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Amphonephong v. State

Court of Appeals of Indiana

May 27, 2015

Somchanh Amphonephong, Appellant-Defendant,
v.
State of Indiana, Appellee-Plaintiff

Page 826

Appeal from the Allen Superior Court. Lower Court Cause No. 02D06-1103-FA-17. The Honorable John F. Surbeck, Jr., Judge.

ATTORNEY FOR APPELLANT: Zachary A. Witte, Fort Wayne, Indiana.

ATTORNEYS FOR APPELLEE: Gregory F. Zoeller, Attorney General of Indiana; Eric Babbs, Deputy Attorney General, Indianapolis, Indiana.

Pyle, Judge. Barnes, J., and May, J., concur.

OPINION

Page 827

Pyle, Judge.

Statement of the Case

[¶1] Following a jury trial, Somchanh Amphonephong (" Amphonephong" ) was convicted of three counts of child molesting, one as a Class A felony and two as Class C felonies.[1] At sentencing, Amphonephong informed the trial court that he wanted to appeal his convictions. The trial court told Amphonephong that it would appoint appellate counsel, but it failed to do so. Eighteen months later, Amphonephong filed a petition seeking permission to file a belated notice of appeal. The trial court, acknowledging that it had failed to appoint appellate counsel, granted Amphonephong's petition.

[¶2] On appeal, Amphonephong challenges only his Class C felony child molesting conviction as charged in Count III, arguing that there is insufficient evidence to support the conviction. The State cross appeals the trial court's order granting Amphonephong permission to file a belated notice of appeal. The State acknowledges that Amphonephong was not at fault for the failure to timely file a notice of appeal but contends that we should reverse the trial court's order and remand for a hearing on Amphonephong's petition because: (1) the trial court did not make an express finding that Amphonephong was not at fault and was diligent in his attempt to file the belated appeal; and (2) Amphonephong failed to specifically allege that he was diligent.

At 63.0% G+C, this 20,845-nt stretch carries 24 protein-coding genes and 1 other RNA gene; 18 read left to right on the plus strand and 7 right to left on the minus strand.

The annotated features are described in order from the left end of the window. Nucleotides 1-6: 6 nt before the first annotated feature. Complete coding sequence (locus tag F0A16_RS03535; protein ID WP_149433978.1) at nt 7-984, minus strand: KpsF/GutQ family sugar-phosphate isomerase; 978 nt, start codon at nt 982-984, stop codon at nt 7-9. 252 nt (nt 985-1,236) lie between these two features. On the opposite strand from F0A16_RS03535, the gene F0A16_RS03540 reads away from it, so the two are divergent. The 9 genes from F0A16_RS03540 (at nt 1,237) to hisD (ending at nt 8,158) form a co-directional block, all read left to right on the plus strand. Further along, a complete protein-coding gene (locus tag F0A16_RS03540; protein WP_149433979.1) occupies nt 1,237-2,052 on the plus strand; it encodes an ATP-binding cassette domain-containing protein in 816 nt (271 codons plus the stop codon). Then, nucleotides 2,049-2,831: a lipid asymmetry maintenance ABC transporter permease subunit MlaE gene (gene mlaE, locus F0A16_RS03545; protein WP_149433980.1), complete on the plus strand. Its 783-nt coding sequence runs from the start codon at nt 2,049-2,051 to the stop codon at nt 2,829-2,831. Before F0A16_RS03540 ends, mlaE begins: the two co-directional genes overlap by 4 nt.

[¶3] Concluding that the trial court did not abuse its discretion by allowing Amphonephong to file a belated notice of appeal and that there is sufficient evidence to support Amphonephong's Class C felony child molesting conviction as charged in Count III, we affirm.

[¶4] We affirm.

Issues

[¶5] 1. Whether the trial court erred by granting Amphonephong permission to file a belated notice of appeal.

[¶6] 2. Whether sufficient evidence supports Amphonephong's Class C felony child molesting conviction as charged in Count III.

Facts

[¶7] On June 5, 2010, then five-year-old J.B. spent the night with her aunt, Geri Westmoreland (" Aunt" ), who dated and lived with Amphonephong. That night, J.B. got into bed with Aunt and Amphonephong,

Page 828

and she lay down in between them. Aunt was asleep, J.B. was lying on her back, and Amphonephong was lying on his side and facing J.B. when " [h]e put his hands in [J.B.'s] pants" and " in her underwear." (Tr. 148). He touched the " [i]nside" of her " private" that she used to " [p]ee." (Tr. 149). About ten times, J.B. " kept on putting his hands out but he kept on putting his hands back in." (Tr. 149-50).

[¶8] The next day, J.B. told her Aunt what Amphonephong had done to her. Aunt then asked her other niece, N.B., who was also five years old, if Amphonephong had done anything to her. N.B. indicated that he had touched her and had sexual intercourse with her on more than one occasion when she was four and five years old. After J.B.'s mother learned what had happened, she called the police. J.B. and N.B. were then interviewed by the Child Advocacy Center, and they each had a physical examination.

[¶9] The State charged Amphonephong with: Count I, Class A felony child molesting for his act of sexual intercourse against N.B.; Count II, Class C felony child molesting for his act of touching N.B.; and Count III, Class C felony child molesting for his act of touching J.B.

[¶10] The trial court held a two-day jury trial on June 5-6, 2012. At the beginning of trial, Amphonephong's counsel explained to the jury that Amphonephong was from Laos and that he did not read or write English but understood it.

[¶11] During the trial, J.B. testified to the facts above, and she testified that she did not remember if Amphonephong's eyes were open or closed. On cross examination, Amphonephong's counsel questioned her about her statements made to the interviewer at the Child Advocacy Center and pointed out inconsistencies between those prior statements and her trial testimony, such as her statements that she tried to pull his hands out of her pants only once and that he was sleeping when he touched her. J.B. acknowledged that she had made those statements to the interviewer. During closing arguments, Amphonephong's counsel argued that there was ...


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